10. Build a Stronger Foundation for Mortgage Lending

Despite potential roadblocks stemming from recent mortgage reform, banks should still consider growing mortgage banking efforts in areas where there is still a large or expanding market. 

“The recent improvement in housing starts and sales of existing homes indicate that there is still a large market for home mortgages.  If properly managed, a new or expanded mortgage banking effort could be very profitable,” says the report.  

Aside from home mortgages, banks should also take a look at new growth sectors in commercial real estate such as apartments, which look promising due to a high number of rental customers and a relatively low number of new apartments being built in the past few years. 

The full article can be accessed on Grant Thornton’s web site.

The Loan Conundrum


Steve-Trager.jpgSteve Trager is president and CEO of Republic Bancorp, Inc., a Louisville, Kentucky-based, $3.1 billion-asset publicly traded company with 43 bank branches in Kentucky, Florida, Indiana and Ohio. Despite the crummy economic environment, poor loan demand and high regulatory demands, Republic Bancorp has maintained high profitability; even with half its loans in residential mortgages, and most of the rest in commercial real estate, construction, business and consumer loans.

Republic Bancorp had the second and third highest return on average assets and return on average equity last year, and the fifth best performance overall in Bank Director magazine’s ranking of the top 150 banking companies in the nation.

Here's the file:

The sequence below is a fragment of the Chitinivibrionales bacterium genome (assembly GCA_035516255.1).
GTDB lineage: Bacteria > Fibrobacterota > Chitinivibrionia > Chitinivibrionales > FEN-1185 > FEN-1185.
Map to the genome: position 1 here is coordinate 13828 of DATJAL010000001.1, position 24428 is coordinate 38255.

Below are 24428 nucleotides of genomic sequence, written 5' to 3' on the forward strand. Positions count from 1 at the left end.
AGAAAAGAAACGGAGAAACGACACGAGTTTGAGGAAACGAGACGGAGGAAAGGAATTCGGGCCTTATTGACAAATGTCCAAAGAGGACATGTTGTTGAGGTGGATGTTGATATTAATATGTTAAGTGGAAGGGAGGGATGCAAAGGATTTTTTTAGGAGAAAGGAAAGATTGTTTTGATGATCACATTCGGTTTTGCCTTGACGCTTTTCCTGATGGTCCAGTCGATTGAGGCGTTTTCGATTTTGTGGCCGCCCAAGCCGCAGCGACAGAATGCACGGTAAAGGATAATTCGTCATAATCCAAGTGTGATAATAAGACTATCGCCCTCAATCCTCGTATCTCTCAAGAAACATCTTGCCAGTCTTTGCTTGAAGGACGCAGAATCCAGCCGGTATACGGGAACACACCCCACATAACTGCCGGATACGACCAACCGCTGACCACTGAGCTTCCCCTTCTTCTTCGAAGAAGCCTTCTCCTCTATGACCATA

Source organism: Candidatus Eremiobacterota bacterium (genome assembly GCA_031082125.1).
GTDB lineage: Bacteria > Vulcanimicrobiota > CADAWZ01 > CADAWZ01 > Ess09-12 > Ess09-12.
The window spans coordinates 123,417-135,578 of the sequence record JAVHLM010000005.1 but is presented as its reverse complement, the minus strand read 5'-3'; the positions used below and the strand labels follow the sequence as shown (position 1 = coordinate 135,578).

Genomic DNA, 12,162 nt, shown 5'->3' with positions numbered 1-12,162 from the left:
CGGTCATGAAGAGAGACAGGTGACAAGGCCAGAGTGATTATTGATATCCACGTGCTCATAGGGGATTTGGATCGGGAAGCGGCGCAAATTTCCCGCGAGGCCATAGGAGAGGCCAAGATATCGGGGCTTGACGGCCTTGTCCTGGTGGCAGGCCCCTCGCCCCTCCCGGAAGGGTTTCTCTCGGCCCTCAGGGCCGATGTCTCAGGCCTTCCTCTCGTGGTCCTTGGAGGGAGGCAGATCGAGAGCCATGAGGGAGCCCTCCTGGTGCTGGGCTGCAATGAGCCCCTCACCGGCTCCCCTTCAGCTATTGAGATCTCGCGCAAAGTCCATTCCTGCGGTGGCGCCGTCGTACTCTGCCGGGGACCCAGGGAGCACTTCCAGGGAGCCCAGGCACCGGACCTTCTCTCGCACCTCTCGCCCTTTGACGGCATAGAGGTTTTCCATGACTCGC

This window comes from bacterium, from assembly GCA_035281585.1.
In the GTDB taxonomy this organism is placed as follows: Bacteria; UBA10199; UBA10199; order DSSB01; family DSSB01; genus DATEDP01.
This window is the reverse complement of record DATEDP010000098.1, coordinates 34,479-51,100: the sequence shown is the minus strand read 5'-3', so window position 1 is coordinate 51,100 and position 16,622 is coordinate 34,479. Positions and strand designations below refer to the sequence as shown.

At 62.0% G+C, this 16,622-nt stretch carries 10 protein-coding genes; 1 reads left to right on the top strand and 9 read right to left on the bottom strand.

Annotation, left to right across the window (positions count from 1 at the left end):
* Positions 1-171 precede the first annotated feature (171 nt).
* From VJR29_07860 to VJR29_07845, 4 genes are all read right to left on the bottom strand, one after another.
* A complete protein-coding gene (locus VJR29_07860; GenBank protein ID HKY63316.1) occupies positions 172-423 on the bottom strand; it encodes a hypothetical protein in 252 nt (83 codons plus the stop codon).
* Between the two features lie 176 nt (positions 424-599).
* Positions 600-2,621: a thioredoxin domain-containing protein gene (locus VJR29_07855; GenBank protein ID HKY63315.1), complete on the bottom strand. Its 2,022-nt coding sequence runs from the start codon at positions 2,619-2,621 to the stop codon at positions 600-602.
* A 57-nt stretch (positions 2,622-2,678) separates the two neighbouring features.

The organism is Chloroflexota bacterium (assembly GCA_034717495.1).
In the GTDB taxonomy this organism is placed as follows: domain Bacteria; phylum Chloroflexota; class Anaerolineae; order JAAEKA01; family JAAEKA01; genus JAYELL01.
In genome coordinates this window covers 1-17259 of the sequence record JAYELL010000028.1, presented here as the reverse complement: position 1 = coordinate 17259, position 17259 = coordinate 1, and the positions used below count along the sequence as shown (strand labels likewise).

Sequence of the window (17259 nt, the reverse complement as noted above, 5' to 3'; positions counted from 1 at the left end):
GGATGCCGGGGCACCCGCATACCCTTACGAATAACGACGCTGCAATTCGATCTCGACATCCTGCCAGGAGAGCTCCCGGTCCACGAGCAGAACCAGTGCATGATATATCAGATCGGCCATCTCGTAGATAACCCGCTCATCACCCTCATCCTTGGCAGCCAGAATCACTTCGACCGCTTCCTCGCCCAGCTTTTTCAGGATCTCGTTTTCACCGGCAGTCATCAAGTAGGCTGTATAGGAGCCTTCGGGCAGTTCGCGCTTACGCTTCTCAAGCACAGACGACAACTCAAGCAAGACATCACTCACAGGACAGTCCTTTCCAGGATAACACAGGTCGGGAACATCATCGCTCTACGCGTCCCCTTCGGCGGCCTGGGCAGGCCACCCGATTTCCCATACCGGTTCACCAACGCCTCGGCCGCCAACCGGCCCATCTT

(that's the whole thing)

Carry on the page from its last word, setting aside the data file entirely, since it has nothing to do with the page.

To be sure, the bank has experienced problems, too.  Its non-performing assets are 1.28 percent of total loans as of the second quarter, a decline from previous quarters, and it took a $2 million charge in second quarter earnings over a civil penalty from the Federal Deposit Insurance Corp. relating to its IRS tax refund anticipation loan service.  (The company says it will contest the fine before an administrative law judge and will work to make sure its tax firm clients comply with applicable banking regulations).

Trager talked to Bank Director recently about how he’s handling the challenges of the current regulatory and economic environment.

Can you talk about what sort of lending you do?

The challenge for us in residential mortgages is we compete with a government product that is a 15- and 30-year fixed rate at 3.5 percent for 15 years and 30 years at 4.25 percent and only the government would make a 15- or 30-year fixed rate loan at those kind of rates, with that kind of interest-rate risk. We are proud to be able to offer that government product to our customers as well and we service that product as a competitive edge. Every single one of our products is delivered by a Republic Bank banker as opposed to a broker and that is competitive difference for us. We sell those (government-backed) loans on the secondary market so we don’t keep them on our books.

So what kind of residential mortgages do you keep in your portfolio?

There’s an expanding universe of people who aren’t able to comply with the government’s rigid requirements. Some of those requirements don’t reflect credit quality. Some folks are very capable with good debt service characteristics, low loan-to-value. They might want to buy a condo and the secondary market is very difficult for condos.